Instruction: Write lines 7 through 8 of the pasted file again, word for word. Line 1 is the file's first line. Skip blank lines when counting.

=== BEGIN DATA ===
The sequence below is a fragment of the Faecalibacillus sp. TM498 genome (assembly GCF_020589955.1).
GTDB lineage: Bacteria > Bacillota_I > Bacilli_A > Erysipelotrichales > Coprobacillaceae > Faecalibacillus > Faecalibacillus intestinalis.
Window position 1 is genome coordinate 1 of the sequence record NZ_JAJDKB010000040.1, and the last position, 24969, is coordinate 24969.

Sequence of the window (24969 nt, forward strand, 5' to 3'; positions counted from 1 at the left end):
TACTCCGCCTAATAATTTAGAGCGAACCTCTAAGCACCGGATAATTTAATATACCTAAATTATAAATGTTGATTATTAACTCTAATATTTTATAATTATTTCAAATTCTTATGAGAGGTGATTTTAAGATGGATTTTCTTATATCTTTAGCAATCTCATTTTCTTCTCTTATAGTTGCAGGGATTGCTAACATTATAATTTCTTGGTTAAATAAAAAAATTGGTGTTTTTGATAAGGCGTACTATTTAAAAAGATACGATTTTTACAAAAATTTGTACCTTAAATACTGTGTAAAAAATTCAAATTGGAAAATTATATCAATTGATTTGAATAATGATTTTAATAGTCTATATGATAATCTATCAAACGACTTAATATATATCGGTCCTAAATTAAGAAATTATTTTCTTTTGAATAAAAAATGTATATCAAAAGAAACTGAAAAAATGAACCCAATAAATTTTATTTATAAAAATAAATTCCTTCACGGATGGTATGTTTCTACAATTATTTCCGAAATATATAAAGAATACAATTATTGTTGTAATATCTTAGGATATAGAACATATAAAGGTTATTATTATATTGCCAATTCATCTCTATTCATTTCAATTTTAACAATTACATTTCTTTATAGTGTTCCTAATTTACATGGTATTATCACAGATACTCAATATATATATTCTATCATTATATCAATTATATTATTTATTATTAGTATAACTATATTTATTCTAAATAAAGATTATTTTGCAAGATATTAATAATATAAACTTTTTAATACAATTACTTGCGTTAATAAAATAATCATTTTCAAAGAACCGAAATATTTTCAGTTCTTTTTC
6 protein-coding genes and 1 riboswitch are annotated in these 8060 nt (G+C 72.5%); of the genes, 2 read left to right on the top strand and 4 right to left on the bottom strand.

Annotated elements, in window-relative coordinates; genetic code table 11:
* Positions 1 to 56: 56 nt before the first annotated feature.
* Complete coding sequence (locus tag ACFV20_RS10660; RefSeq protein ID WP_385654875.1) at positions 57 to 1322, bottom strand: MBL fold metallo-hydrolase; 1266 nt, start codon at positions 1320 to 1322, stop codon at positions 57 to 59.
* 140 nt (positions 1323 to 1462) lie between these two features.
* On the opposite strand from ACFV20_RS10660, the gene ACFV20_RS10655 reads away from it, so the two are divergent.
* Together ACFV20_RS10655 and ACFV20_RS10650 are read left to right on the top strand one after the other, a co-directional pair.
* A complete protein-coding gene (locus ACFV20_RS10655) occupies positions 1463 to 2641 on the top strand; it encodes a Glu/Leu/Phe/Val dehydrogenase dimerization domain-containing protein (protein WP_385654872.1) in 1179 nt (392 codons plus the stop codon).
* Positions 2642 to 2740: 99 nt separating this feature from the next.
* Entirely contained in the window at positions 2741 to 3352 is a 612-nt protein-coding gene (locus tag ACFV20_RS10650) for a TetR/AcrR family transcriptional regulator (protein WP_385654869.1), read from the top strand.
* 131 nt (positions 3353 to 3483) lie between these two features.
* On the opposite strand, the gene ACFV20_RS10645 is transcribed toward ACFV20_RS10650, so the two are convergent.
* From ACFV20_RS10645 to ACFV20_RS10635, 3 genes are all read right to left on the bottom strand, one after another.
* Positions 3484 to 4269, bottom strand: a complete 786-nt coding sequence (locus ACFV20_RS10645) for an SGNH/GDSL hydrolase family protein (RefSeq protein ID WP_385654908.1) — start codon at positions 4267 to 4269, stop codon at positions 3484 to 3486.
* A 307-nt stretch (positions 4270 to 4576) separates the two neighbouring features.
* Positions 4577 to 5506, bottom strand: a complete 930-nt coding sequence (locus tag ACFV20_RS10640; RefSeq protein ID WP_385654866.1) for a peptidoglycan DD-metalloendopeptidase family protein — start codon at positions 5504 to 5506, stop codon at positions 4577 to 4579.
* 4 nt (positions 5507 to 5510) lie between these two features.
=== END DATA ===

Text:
Annotated elements, in window-relative coordinates; genetic code table 11:
* Positions 1 to 56: 56 nt before the first annotated feature.